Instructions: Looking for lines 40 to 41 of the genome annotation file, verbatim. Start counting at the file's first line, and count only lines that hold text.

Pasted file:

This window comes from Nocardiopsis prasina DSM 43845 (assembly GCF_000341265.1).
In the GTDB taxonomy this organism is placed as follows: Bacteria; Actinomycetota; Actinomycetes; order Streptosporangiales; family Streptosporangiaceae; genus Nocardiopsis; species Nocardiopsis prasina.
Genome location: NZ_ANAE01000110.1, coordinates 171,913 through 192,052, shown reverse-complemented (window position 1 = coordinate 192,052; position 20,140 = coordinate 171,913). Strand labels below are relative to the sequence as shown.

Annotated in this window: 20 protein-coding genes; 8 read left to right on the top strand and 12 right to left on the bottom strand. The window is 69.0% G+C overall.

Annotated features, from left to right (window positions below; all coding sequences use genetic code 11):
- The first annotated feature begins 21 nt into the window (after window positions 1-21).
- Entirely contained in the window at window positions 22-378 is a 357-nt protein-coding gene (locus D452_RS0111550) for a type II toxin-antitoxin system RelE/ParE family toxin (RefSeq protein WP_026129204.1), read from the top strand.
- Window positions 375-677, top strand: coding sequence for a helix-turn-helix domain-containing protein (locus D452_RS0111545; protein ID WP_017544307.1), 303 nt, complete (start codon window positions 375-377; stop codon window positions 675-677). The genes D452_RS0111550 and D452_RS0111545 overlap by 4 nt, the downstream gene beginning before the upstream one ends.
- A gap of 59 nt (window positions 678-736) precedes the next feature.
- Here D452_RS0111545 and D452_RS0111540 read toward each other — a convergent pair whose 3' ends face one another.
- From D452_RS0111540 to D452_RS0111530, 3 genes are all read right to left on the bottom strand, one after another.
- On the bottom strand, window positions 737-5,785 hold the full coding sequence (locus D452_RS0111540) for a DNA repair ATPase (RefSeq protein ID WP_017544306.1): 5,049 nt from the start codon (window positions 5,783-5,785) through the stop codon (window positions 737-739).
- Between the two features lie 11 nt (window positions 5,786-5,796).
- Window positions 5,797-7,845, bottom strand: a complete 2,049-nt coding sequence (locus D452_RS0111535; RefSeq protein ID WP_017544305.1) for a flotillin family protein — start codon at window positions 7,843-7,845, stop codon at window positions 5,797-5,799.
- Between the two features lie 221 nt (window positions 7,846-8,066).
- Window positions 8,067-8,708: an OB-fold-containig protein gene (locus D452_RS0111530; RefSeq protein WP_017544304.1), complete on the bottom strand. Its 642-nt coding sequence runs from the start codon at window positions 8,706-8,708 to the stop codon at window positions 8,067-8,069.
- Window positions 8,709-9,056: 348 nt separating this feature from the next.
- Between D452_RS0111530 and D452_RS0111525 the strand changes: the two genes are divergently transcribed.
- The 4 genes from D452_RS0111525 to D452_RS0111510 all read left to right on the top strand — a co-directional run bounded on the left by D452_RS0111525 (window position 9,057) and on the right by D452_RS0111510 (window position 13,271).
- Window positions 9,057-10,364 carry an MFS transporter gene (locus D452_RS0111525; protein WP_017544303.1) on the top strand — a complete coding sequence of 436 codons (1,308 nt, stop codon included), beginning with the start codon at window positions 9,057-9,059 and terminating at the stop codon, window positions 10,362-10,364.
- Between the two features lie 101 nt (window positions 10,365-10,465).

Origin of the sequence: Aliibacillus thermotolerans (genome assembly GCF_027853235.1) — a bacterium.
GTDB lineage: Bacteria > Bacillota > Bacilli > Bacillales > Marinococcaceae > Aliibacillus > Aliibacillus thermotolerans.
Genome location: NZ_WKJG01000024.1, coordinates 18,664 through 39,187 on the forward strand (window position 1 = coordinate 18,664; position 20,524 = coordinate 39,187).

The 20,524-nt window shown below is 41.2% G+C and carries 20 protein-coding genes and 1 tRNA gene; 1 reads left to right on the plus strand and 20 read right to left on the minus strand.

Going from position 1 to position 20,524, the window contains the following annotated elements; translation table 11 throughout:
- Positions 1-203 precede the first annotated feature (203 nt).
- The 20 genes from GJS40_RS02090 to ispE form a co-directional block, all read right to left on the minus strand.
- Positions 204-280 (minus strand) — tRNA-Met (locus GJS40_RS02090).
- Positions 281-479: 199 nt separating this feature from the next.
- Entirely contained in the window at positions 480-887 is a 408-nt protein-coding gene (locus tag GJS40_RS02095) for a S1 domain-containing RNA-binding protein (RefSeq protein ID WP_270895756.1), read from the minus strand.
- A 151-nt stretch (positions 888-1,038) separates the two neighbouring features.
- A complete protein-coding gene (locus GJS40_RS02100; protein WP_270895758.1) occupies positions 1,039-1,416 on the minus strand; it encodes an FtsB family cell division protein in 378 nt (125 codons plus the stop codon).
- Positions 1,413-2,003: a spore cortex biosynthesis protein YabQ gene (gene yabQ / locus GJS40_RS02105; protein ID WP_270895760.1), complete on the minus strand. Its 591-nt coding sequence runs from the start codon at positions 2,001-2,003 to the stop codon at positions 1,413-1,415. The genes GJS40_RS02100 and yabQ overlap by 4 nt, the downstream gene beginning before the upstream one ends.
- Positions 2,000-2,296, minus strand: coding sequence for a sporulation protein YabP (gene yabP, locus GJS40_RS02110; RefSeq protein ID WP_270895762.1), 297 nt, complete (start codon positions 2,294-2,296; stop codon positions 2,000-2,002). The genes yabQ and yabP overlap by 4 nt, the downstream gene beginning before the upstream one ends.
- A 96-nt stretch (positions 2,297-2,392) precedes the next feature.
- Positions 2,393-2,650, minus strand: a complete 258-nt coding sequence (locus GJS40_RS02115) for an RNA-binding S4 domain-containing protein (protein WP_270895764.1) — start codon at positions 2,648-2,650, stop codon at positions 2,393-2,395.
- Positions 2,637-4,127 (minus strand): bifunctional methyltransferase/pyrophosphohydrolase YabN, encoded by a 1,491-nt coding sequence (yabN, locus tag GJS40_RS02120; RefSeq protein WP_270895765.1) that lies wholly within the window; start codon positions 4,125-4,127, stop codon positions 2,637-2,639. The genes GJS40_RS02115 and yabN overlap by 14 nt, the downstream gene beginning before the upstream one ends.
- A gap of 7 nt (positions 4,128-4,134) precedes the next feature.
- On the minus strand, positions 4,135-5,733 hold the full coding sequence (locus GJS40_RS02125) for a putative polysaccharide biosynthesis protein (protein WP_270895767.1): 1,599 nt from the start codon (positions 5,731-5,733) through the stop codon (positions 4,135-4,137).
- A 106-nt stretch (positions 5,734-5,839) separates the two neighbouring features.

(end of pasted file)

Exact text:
- On the minus strand, positions 4,135-5,733 hold the full coding sequence (locus GJS40_RS02125) for a putative polysaccharide biosynthesis protein (protein WP_270895767.1): 1,599 nt from the start codon (positions 5,731-5,733) through the stop codon (positions 4,135-4,137).
- A 106-nt stretch (positions 5,734-5,839) separates the two neighbouring features.